BMW Series: Star
Directed by Guy Richie, USA , 2002, 9 minutes
Star is one of the eight short films that composed the ad campaign called The Hire by BMW (USA) in 2002 (more about this later). The film tells the story of a manager who has decided to get revenge on his employer, the Superstar (played by Madonna), for treating him badly. The manager has hired a driver (played by Clive Owen) for the Superstar to be driven to the venue that she has scheduled for that particular day. Star does fall for the trap that the manager has placed; Madonna (thinking that Clive Owen is one of her many drivers) asks the driver to lose the car carrying her manager and body guards. To this order, Clive Owen shows off all the features and capabilities of the M5 (the BMW model used in this particular film) The result of his driving skills allows for them to not only loose the car carrying the body guards, to get to the venue on time, but also to carry out the manager’s revenge plan due to the fact that Star has pissed herself during Clive Owen’s driving. In the end the paparazzi have a field day.
Star appears in the first season of BMW short film series called the Hire. The collection of eight shorts was distributed via internet only (on the BMW website) starting with John Frankenheimer's Ambush and continued with the rest of the series including Star in 2001-2002. These “commercial vignettes” were so highly praised by Times Magazine, Vanity Fair, the New York Times and especially the viewers, that the films ended up in a DVD distributed at only certain dealerships. Unfortunately, BWM had to pull the plug on the DVD since the actor Forrest Whitaker disputed that the films had been made for internet view only as stated in his contract. However, the demand for the films was so great that BMW decided to release another DVD which gave viewers the links to go see the films online and even released a second season. (If you would like to read more about this campaign please visit these websites http://www.bmwusa.com/Standard/Content/Uniquely/TVAndNewMedia/BMWFilms.aspx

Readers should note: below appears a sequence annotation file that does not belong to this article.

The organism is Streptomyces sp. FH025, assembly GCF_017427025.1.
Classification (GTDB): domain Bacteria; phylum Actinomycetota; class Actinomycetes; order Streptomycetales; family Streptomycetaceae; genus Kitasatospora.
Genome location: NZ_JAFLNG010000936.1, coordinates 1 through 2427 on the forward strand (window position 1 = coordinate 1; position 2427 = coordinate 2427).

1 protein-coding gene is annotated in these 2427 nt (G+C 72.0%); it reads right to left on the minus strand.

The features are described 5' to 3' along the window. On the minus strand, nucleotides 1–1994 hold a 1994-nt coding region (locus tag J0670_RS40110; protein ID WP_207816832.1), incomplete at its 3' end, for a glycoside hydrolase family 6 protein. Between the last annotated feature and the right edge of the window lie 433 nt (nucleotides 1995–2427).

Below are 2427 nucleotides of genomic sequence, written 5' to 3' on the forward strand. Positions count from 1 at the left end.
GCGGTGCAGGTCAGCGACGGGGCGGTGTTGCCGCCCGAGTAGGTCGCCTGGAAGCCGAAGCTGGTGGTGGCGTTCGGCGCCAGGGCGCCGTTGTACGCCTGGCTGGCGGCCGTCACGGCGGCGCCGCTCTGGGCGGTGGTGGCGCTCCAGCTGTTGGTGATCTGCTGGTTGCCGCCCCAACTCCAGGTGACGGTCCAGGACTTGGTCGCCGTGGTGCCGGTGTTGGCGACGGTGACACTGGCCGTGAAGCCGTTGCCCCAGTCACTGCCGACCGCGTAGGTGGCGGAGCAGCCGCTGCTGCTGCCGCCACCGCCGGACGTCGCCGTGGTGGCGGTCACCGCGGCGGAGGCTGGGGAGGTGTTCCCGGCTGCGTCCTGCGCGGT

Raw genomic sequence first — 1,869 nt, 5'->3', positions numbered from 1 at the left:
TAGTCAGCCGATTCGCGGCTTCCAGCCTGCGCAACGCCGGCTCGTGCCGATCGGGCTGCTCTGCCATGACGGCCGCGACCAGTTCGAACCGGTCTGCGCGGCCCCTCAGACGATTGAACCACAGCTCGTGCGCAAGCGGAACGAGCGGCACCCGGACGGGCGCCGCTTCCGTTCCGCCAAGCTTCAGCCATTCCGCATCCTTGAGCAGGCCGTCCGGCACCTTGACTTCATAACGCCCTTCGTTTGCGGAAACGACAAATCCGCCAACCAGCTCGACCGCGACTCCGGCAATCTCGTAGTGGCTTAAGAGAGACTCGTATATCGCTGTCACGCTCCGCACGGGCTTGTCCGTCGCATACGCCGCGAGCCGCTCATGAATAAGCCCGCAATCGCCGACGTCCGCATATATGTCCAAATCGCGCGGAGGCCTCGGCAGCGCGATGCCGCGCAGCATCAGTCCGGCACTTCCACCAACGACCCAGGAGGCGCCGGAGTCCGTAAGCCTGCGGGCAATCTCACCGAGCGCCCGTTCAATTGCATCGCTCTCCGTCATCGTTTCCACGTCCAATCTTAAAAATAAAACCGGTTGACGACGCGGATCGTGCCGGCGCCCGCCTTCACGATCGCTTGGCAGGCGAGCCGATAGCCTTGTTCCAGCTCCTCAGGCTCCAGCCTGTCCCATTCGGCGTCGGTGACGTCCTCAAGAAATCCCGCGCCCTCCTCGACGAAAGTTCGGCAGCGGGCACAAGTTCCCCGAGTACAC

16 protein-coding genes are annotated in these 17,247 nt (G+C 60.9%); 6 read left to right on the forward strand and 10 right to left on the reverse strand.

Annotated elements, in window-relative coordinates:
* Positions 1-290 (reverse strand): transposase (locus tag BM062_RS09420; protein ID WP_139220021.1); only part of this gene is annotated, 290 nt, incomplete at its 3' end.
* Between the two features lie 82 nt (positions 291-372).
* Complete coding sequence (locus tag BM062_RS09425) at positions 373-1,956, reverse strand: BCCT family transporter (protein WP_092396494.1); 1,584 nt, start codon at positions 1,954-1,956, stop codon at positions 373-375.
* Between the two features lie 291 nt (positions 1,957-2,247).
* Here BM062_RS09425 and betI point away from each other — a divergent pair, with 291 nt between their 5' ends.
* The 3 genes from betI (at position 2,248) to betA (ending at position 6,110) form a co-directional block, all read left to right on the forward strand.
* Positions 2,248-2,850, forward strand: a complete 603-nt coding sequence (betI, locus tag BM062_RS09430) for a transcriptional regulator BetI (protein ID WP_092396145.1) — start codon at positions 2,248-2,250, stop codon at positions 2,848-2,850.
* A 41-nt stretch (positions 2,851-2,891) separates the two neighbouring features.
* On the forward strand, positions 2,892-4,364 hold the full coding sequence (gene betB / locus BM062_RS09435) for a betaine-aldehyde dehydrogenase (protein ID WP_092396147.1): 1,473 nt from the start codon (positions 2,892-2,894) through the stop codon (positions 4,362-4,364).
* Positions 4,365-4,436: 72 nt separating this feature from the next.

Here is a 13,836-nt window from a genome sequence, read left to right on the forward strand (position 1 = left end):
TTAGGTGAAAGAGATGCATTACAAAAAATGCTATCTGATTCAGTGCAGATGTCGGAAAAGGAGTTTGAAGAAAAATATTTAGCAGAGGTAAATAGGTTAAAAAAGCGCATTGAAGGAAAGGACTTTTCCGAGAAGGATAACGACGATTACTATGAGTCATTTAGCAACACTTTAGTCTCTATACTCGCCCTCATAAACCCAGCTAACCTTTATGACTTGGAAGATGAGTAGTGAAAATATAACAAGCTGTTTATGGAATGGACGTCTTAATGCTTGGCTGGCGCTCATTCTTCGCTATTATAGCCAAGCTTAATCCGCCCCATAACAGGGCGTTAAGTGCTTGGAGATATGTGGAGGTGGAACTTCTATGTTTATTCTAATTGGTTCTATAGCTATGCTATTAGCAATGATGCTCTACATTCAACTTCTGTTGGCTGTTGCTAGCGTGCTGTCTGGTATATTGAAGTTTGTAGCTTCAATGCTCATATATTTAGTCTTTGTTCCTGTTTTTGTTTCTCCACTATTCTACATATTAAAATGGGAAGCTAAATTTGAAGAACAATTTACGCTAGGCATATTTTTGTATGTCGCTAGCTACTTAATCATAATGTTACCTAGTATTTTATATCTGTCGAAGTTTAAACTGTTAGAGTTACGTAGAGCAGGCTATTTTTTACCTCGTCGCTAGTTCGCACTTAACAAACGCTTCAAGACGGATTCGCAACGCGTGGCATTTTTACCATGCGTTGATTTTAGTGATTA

The Hire is a campaign with a groundbreaking style of advertising: the creation of short films that does not mention the brand name. In the case of Star, the car stands out by itself in the parking, and the car becomes the catalyst for the plot, but bold letters indicating BMW: the Ultimate Driving Machine never show up on the screen. The same can be said of Madonna. The film doesn’t introduce her in the credits in the same way that Clive Owen is introduced. The point that I’m getting at is that this particular campaign (and especially this short) plays around with the idea of star driven power. What makes a star a star? Is it performance? Is it quality? All these questions can be answered for both the car and Madonna. And as a result of this play on perceptions/ meaning of words such as star, I believe that this short fits this category of short with stars very well.
The ironic factor of the film being directed by Madonna’s husband Guy Ritchie is one of the reasons why I like this short a lot. The other reasons are Clive Owen and the punchy story line. The main punch is delivered at the end when the audience’s curiosity is answered as to how the manager got his revenge. However, there are other miny punches throughout the whole film that make it highly entertaining; the music adds to the viewer enjoying the ride, Owen’s changes in tone of voice and facial expression allow for the flow of the narrative to continue and finally the way that Madonna ends up being a pinball in the car enhance this simple story of revenge.
Finally, the film allows through its punchy story to not only have the manager get his revenge but it also brings a reality check for the star. It is as if she crash landed (literally) back into being a human. This is because the technique, in which star is portrayed, of having the narrator saying something like “her million dollar voice” and having the star cough, would not have been as effective in a short story for example. The film in this way makes what the narrator is saying of the star having blue eyes and strong hands and not being able to see them makes star as if she were something that humans (as the viewers) are not able to see. That is, not until she lands abruptly at the venue. Once she has been put in a position where star shows that she is human, then the ride is over.
I have seen most of the short films in the BMW series and personally believe that I enjoy this one the most because as a viewer you can take the ride over and over and it will always be really good. It’s like a Pixar short film but just with a really nice car and a really hot driver.